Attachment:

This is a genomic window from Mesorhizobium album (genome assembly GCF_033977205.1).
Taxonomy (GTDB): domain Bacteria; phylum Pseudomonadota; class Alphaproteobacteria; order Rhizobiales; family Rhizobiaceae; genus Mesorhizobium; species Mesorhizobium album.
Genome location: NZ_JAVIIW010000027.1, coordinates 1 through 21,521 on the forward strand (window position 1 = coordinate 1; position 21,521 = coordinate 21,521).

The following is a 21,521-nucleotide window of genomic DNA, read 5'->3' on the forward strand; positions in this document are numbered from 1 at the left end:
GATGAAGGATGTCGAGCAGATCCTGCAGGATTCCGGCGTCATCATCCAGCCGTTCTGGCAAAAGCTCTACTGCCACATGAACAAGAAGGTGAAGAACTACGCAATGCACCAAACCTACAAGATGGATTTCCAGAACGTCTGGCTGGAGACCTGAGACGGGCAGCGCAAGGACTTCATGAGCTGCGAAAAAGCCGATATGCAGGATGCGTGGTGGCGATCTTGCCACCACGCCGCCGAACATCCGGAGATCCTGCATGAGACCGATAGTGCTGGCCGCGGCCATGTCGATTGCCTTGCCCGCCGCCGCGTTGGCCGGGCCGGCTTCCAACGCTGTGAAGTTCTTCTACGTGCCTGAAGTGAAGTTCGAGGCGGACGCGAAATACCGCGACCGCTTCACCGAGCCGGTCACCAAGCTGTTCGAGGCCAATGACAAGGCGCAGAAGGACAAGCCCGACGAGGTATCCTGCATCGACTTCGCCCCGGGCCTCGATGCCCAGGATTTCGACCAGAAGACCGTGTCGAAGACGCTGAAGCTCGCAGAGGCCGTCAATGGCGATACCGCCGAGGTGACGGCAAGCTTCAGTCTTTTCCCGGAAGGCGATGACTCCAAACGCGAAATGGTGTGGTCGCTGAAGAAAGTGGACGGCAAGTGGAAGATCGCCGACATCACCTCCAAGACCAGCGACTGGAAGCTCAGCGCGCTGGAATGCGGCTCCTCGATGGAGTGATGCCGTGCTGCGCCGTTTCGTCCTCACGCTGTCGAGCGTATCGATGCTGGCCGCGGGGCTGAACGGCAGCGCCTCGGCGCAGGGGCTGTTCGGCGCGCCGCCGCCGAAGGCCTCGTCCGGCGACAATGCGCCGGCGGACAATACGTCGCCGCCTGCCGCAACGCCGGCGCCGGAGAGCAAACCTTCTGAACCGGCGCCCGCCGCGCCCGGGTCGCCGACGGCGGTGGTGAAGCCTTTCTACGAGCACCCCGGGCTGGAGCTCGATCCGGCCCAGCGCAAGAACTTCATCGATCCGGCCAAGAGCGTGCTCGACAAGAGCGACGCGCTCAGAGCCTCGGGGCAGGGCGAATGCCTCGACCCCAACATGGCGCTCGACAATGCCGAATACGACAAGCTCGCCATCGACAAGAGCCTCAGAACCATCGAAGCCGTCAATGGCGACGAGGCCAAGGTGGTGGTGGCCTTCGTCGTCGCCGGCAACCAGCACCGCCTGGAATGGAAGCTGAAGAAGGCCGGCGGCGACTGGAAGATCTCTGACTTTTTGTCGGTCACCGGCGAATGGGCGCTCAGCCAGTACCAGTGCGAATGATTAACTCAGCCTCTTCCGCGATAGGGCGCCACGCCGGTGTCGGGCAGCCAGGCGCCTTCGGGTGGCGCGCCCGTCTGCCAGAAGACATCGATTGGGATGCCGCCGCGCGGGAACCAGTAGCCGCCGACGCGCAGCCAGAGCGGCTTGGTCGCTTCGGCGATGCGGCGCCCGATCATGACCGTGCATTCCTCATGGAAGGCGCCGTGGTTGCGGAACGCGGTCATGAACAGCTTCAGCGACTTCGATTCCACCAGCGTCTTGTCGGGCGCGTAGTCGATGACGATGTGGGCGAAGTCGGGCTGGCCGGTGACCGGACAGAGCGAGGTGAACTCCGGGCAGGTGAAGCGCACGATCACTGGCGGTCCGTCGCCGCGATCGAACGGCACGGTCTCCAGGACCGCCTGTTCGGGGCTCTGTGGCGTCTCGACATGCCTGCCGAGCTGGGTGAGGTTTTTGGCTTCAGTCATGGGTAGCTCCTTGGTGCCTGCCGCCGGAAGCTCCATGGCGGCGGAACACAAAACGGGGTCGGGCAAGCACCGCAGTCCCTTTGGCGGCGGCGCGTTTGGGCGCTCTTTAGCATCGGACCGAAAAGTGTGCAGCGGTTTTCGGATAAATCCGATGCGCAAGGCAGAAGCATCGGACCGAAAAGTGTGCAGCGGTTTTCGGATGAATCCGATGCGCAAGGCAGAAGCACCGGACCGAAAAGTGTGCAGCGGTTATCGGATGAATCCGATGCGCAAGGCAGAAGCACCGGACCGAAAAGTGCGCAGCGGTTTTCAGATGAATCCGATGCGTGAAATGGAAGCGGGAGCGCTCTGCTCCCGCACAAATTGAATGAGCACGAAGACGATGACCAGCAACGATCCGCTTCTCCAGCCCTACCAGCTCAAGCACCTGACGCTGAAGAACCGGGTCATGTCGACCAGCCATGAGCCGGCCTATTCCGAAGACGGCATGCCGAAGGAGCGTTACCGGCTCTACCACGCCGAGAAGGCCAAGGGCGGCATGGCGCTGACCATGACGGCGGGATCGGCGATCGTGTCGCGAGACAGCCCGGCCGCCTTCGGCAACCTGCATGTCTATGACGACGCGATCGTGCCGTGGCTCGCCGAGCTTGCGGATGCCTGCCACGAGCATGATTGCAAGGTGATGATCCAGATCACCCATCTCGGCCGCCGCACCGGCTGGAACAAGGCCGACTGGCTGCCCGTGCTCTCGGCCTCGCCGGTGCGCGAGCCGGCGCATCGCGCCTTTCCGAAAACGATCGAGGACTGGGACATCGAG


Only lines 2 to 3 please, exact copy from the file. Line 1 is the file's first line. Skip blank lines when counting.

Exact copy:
Taxonomy (GTDB): domain Bacteria; phylum Pseudomonadota; class Alphaproteobacteria; order Rhizobiales; family Rhizobiaceae; genus Mesorhizobium; species Mesorhizobium album.
Genome location: NZ_JAVIIW010000027.1, coordinates 1 through 21,521 on the forward strand (window position 1 = coordinate 1; position 21,521 = coordinate 21,521).